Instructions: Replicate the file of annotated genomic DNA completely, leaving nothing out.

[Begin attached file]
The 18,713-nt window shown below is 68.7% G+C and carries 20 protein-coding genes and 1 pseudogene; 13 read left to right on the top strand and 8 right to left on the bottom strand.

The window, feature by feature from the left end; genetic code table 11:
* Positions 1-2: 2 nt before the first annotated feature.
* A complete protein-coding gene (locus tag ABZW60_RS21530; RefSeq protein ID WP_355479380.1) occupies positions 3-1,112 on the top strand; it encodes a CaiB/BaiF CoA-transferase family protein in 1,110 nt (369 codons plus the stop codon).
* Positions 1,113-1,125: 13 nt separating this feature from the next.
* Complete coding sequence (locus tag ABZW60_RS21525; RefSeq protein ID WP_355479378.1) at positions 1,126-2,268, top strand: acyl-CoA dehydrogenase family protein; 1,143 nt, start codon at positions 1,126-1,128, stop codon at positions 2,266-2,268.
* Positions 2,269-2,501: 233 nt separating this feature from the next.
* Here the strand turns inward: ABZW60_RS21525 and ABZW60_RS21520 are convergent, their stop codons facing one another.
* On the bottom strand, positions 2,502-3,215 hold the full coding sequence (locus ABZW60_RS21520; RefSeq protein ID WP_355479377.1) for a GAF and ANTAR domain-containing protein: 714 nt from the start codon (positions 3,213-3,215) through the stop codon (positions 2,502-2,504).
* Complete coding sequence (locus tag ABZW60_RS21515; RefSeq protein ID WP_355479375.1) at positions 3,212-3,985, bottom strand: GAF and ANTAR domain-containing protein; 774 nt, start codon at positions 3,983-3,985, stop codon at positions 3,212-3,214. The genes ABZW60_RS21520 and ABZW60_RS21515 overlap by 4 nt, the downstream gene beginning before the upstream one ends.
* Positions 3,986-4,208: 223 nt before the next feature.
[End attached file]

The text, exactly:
The 18,713-nt window shown below is 68.7% G+C and carries 20 protein-coding genes and 1 pseudogene; 13 read left to right on the top strand and 8 right to left on the bottom strand.

The window, feature by feature from the left end; genetic code table 11:
* Positions 1-2: 2 nt before the first annotated feature.
* A complete protein-coding gene (locus tag ABZW60_RS21530; RefSeq protein ID WP_355479380.1) occupies positions 3-1,112 on the top strand; it encodes a CaiB/BaiF CoA-transferase family protein in 1,110 nt (369 codons plus the stop codon).
* Positions 1,113-1,125: 13 nt separating this feature from the next.
* Complete coding sequence (locus tag ABZW60_RS21525; RefSeq protein ID WP_355479378.1) at positions 1,126-2,268, top strand: acyl-CoA dehydrogenase family protein; 1,143 nt, start codon at positions 1,126-1,128, stop codon at positions 2,266-2,268.
* Positions 2,269-2,501: 233 nt separating this feature from the next.
* Here the strand turns inward: ABZW60_RS21525 and ABZW60_RS21520 are convergent, their stop codons facing one another.
* On the bottom strand, positions 2,502-3,215 hold the full coding sequence (locus ABZW60_RS21520; RefSeq protein ID WP_355479377.1) for a GAF and ANTAR domain-containing protein: 714 nt from the start codon (positions 3,213-3,215) through the stop codon (positions 2,502-2,504).
* Complete coding sequence (locus tag ABZW60_RS21515; RefSeq protein ID WP_355479375.1) at positions 3,212-3,985, bottom strand: GAF and ANTAR domain-containing protein; 774 nt, start codon at positions 3,983-3,985, stop codon at positions 3,212-3,214. The genes ABZW60_RS21520 and ABZW60_RS21515 overlap by 4 nt, the downstream gene beginning before the upstream one ends.
* Positions 3,986-4,208: 223 nt before the next feature.